The nine mysteries contained on these three DVDs offer an array of circumstances and characters—opium dens, gangsters, mansions of the wealthy (of course), movie stars, political intrigue, disguises, traitors, even two car chases, all mixed in with a good deal of levity, often from Poirot himself or between Hastings and Poirot. Hastings is often baffled by the subtleties of a case and annoyed that he, compared with Poirot, receives less respect from his peers, less response, even, when he tries to hail a taxi, as in “The Adventure of the Western Star.”
In “The Disappearance of Mr. Davenheim,” after seeing a magic show, Poirot begins practicing slight of hand, though his somewhat dubious talent is never employed in solving anything. He fails in his final scene, attempting to make an annoying parrot disappear. In “The Veiled Lady,” an excellent installment, Poirot sets up a burglary by posing as a locksmith.
Similarly, he breaks into an adjoining apartment in “The Adventure of the Cheap Flat.” The episode opens in a movie theater—a shoot-out in a then new Hollywood gangster movie, “G” Men. In response to Hastings’ confusion over some FBI jargon, Poirot advises him “to keep up with the modern idiom.” He should talk! Miss Lemon (Pauline Moran), Poirot’s secretary, even goes undercover as a lady’s companion. Unusual for the series, modernistic, abstract backdrops create New York skyscrapers and evening night club fronts.
“The Lost Mine” is part of a collection of short stories in Poirot Investigates, published in 1924. At least in the film, there is radio contact with police cars and a tracking map that anticipates the radar tables used during the Battle of Britain. Inspector Japp speaks a variation on one of his favorite lines: “We’re in treacherous waters, indeed.” And Poirot finds Americans, because they place the month before the date, “a most backward people.” Captain Hastings and Poirot are continually playing Monopoly, one of the favorite games of the ’30s. Hastings smugly advises Poirot on the strategy of the game, only to find, in the final scene, that suddenly, inexplicably, Poirot has won. “It is the skill,” he tells his bemused friend, “that counts in the end.”
In a similar way, the underlying humor in “The Kidnapped Prime Minister” is Poirot’s refusal to admit he has gained weight while being fitted for a new suit. For him, the most harrowing part of the investigation is that, in the fade-out, he has to face the tailor for his final fitting. Japp worries throughout about losing his pension, as Poirot seems to be wasting time in locating the minister, much to the annoyance of a government official. Alert viewers, and those who enjoy discovering such things, will note that one of the culprits, played by David Horovitch, is Detective Inspector Slack in a number of the Joan Hickson/Miss Marple BBC series.
Further searches for actor crossovers in different series are possibly interesting—yes, but potentially endless. For example, Derek Benfield, who died in 2009 and plays Dr. Adams in “The Cornish Mystery,” was also Patricia Routledge’s husband in Hetty Wainthropp Investigates as well as the recurring role of Albert Handyside in Rumpole of the Bailey.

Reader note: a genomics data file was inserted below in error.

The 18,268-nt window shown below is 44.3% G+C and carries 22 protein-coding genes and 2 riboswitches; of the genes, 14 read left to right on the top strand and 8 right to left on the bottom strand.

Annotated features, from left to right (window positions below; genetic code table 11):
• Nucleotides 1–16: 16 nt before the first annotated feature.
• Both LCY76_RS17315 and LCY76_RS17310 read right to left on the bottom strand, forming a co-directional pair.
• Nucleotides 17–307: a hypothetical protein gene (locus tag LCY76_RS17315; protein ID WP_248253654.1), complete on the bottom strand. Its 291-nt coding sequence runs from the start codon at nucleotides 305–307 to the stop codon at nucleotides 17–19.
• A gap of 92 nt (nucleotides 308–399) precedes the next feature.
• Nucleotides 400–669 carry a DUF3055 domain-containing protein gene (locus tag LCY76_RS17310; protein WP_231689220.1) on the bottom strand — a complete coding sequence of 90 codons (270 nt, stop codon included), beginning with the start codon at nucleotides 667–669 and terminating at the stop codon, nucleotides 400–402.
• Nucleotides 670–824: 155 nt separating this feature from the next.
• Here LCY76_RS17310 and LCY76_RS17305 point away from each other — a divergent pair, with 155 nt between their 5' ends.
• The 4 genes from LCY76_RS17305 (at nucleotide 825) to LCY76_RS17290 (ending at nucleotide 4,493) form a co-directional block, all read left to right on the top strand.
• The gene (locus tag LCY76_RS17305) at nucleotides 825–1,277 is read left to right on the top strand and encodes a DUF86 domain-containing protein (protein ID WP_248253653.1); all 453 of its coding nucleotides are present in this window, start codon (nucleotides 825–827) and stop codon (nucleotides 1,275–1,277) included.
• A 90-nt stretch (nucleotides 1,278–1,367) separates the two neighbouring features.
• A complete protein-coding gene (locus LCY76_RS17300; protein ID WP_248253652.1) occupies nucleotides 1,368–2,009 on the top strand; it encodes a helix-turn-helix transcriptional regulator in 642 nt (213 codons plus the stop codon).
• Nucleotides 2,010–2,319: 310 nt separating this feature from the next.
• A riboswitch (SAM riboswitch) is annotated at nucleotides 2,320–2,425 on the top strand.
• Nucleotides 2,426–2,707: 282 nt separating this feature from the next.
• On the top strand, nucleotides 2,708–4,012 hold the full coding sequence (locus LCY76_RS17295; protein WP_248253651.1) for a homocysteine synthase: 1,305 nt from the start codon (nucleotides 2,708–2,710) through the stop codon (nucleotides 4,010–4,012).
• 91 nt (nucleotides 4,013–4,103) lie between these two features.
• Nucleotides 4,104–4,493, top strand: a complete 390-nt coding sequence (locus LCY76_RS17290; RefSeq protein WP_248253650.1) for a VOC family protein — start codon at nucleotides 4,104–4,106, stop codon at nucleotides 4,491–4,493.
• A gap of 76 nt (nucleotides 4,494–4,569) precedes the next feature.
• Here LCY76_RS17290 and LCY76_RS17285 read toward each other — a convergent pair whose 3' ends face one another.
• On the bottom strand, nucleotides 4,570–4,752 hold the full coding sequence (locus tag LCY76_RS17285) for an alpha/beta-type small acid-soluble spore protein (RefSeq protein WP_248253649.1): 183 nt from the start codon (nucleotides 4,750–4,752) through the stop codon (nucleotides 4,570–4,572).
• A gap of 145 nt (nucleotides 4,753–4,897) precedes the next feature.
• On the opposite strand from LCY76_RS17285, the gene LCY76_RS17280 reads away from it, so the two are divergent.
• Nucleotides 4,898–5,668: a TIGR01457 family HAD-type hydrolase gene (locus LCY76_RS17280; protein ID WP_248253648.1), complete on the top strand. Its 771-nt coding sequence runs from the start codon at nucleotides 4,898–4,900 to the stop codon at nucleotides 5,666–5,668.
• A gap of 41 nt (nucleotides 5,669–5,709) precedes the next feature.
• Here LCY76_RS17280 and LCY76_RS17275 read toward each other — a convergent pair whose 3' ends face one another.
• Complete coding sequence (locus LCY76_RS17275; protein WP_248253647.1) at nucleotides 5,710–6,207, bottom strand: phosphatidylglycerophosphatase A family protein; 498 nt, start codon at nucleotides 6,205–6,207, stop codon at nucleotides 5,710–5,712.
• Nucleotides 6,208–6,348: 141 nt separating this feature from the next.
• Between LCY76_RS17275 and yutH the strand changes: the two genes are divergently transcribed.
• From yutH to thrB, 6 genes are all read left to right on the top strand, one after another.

“Are you feeling better, Hastings?” asks an annoyed Poirot in the opening of “The Cornish Mystery.” Hastings, sitting on the floor, is taking breathing exercises—for his pancreas, he explains. Poirot suggests that, no, it is not the pancreas that should concern him but the liver, for “Look after the liver and life will take care of itself.” Without any crucial evidence, Poirot tricks the killer into signing a confession, and then, in a strangely unPoirotian move, guarantees the man a twenty-four hour head start before he notifies the police, then reneges on his word.
In “The Adventure of the Western Star”—not about a ship or a movie idol but about a stolen diamond—Poirot is preparing a fastidious dinner for a great Belgian film star who cancels. Hastings displeases the detective by saying he didn’t know Belgium had any film stars! Perhaps from the experience gained earlier in the disappearance of Mr. Davenheim, Poirot uses slight of hand to switch a paste diamond with a real one.
The second of the “two best” episodes alluded to earlier? The only installment from Season 3, “How Does Your Garden Grow?” is, ideally, the last mystery on the third disc. It just might be the best. Originally part of another collection of short stories, Poirot’s Early Cases (1974), it has the best elements of the Christie mystery. The murder occurs in a home of the gentry, aided by a healthy dose of good old English villainy, and, as everyone knows, all “proper” English murderers use poison—less messy—in this case strychnine. There’s a touch of foreign intrigue, too.
The quotable Poirot quote this time is “What a simpleton I have become!” He realizes he has been overlooking the obvious. The darkest possible emphasis is directed toward a red herring, so obvious that it won’t mislead many viewers. Most important, there are abundant clues: the dinner bell buried in the garden, the image of a late Russian czar, the oyster shell flower bed edging, the strychnine in the servant’s room and, above all, from the soon-to-be victim, the small gift for Poirot of a packet of flower seeds—without any seeds!
Comic relief is provided, most reliably as always, by Captain Hastings, who, due to an attack of hay fever, secludes himself in Poirot’s flat—just long enough to upset Miss Lemon’s files. While the wrong person sits in jail for the murder, as Poirot well knows, the detective arrives in the garden where the remaining characters are gathered and confronts the real murderers with his usual irrefutable evidence. The episode is marred, however, when the wife, somewhat unrealistically, grabs a pitchfork and runs about the garden in a vindictive tirade; she attempts suicide by drinking from a bottle labeled “weed killer,” which, to deepen her rage, contains whisky, a ploy by her husband to imbibe openly.
The cliché now would be “great fun was had by all.” Well, it’s true. While one or two mysteries are unnecessarily complicated, all nine are pleasures to watch, each in its own way. Individually, they are long enough to divert the mind from the worrisome intrusions of the day and, viewed in a cluster, afford time to finish off the entire bag of potato chips! Who better than Hercule Poirot to give advice and reassurance in these trying times? After all, to best control the blood pressure, regardless of one’s preference, pancreas or liver, there’s no need, as Poirot would caution, to “make hills out of the mole mounds.”
Acorn Media also has three other Poirot sets available (pictured below).